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Compared with routine medical care, probiotics administered to critically ill patients in intensive care units showed no benefit in preventing the colonization of drug-resistant microbes in the intestinal tract, according to new research at Washington University School of Medicine in St. Louis.


For patients with an often-deadly form of leukemia, new research by Timothy J. Ley, MD, and colleagues suggests that lingering cancer-related mutations – detected after initial treatment with chemotherapy – are associated with an increased risk of relapse and poor survival.


A new study shows that quitting smoking after a heart attack has immediate benefits, including less chest pain, better quality of daily life and improved mental health. Many of these improvements became apparent as little as one month after quitting and are more pronounced after one year, according to the research led by Sharon Cresci, MD, at the School of Medicine.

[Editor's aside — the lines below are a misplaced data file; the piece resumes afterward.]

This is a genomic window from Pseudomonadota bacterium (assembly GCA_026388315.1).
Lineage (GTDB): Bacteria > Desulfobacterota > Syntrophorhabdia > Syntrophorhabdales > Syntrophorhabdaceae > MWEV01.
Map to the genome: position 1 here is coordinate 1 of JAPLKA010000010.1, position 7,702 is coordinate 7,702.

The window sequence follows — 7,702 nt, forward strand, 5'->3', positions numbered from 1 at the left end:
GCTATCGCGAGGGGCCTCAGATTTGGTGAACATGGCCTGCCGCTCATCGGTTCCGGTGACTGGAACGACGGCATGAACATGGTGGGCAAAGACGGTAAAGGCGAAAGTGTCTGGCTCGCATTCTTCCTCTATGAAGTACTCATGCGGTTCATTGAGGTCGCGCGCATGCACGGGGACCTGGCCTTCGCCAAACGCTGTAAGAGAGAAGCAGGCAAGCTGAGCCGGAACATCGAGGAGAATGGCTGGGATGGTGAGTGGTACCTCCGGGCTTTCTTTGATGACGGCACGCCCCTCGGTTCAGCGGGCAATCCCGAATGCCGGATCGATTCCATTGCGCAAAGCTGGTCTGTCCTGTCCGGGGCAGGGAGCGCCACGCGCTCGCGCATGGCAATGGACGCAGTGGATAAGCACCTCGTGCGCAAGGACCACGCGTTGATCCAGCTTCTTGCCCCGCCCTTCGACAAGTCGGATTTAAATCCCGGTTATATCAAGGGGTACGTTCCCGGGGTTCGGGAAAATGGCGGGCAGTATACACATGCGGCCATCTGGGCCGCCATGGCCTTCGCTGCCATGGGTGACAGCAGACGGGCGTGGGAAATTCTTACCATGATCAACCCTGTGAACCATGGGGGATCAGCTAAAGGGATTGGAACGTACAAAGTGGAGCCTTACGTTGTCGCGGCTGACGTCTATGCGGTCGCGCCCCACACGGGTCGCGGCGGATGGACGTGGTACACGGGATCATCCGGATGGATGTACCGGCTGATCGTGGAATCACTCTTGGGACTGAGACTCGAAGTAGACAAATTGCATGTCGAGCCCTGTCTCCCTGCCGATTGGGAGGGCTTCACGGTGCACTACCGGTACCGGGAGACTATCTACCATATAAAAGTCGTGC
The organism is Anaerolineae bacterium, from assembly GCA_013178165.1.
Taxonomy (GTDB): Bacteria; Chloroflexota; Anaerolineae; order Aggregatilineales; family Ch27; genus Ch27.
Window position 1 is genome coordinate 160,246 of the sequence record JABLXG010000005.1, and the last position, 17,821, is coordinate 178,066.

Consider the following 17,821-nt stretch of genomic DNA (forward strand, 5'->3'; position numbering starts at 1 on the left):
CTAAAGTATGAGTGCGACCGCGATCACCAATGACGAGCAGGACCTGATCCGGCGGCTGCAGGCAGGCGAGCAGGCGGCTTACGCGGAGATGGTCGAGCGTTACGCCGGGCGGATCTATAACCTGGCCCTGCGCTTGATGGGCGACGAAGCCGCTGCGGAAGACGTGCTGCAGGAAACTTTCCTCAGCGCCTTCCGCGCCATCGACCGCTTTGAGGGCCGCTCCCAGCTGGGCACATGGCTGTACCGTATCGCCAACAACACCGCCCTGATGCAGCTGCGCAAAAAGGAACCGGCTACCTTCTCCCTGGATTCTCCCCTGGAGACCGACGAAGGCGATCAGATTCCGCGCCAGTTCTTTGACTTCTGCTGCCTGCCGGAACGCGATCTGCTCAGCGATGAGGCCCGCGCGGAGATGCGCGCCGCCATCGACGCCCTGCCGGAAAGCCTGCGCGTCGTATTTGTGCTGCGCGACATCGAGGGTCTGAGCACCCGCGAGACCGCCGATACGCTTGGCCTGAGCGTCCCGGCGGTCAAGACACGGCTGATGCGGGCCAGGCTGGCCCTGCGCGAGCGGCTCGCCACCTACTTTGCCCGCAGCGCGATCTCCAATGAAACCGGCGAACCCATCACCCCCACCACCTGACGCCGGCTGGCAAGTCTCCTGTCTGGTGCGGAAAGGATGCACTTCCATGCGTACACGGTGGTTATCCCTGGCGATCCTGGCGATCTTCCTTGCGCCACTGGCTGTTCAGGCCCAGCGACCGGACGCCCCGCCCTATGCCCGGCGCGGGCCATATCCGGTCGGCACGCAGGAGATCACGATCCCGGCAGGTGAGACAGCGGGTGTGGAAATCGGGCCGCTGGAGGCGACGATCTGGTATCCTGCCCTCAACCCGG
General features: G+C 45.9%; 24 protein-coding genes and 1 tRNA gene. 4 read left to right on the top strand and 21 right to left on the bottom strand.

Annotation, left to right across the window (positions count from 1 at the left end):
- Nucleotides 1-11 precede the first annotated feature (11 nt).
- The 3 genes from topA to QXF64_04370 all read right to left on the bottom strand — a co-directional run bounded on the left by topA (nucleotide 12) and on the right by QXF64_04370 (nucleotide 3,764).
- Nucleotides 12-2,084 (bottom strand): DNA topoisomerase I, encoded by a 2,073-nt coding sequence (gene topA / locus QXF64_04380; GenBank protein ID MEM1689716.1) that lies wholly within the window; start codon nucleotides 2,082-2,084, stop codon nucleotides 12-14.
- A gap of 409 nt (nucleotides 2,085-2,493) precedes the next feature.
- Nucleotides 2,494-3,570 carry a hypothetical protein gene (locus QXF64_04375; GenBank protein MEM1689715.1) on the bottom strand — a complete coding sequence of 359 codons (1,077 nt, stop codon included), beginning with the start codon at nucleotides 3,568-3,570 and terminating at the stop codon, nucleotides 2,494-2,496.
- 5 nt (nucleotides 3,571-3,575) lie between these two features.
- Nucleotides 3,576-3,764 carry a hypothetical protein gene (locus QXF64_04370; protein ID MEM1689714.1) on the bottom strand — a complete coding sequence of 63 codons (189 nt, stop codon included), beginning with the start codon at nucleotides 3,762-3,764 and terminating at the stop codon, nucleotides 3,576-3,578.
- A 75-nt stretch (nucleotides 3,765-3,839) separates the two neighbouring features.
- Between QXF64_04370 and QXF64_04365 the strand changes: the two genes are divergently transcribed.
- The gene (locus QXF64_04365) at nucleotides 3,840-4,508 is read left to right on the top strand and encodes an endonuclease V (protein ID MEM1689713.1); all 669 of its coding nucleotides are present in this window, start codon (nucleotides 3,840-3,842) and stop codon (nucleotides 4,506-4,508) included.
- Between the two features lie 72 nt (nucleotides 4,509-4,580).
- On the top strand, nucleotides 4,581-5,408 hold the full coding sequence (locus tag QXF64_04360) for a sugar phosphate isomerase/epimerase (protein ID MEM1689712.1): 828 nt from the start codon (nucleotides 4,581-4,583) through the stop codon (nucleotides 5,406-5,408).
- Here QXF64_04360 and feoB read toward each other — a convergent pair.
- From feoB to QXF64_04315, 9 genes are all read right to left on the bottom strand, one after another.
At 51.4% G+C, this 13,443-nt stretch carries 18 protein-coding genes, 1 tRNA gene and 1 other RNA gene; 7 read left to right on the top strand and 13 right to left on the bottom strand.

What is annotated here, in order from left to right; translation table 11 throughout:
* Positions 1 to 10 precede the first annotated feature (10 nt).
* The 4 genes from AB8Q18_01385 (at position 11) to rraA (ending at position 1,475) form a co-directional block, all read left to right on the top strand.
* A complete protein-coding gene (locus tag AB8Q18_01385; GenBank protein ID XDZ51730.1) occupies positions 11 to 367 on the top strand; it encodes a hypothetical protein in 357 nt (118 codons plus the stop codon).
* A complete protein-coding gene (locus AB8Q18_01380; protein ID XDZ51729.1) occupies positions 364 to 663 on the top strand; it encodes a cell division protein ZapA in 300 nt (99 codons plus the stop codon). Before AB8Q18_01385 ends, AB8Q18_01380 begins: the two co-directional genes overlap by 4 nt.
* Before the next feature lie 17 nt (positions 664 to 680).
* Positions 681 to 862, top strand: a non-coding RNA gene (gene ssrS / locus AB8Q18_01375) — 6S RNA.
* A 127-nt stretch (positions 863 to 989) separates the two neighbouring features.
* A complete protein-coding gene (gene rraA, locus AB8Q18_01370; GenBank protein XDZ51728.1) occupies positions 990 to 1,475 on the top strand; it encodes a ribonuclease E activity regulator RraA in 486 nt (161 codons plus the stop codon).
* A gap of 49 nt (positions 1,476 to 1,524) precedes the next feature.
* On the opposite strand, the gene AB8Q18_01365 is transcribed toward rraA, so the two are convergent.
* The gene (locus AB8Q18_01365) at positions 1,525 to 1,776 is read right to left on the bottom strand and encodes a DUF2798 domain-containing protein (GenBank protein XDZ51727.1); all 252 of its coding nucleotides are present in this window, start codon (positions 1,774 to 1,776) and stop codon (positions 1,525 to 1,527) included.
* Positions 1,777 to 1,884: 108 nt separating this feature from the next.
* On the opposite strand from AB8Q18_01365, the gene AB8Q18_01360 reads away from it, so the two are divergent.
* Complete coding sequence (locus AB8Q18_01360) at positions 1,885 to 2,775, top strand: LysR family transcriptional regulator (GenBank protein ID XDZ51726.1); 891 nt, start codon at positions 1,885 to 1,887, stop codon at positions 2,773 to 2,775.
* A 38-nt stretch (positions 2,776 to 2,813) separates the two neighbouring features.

As the use of e-cigarettes has risen dramatically in the United States in recent years, so have calls to poison centers about them. Yet many parents who use e-cigarettes – or “vape” – aren’t aware of the dangers to children.MORE

Marilyn Siegel, MD, a professor of radiology and of pediatrics, loves solving the puzzles her field presents and the opportunities it has given her. But most of all, she loves helping patients.


Researchers at Washington University School of Medicine in St. Louis have received a $7 million grant from the Bill & Melinda Gates Foundation aimed at eliminating river blindness and elephantiasis, two neglected tropical diseases that annually sicken millions.


In 2014, so called “Right to Try” laws, which gave terminally ill patients access to investigational medications, were enacted in five states. More state legislatures are now considering such laws. While time will tell whether these investigational drugs have any significant impact on quality of life or longevity, the legislative debate over such laws must be more informed than it has been, argues Rebecca Dresser, JD, expert in biomedical ethics and law at Washington University in St. Louis.

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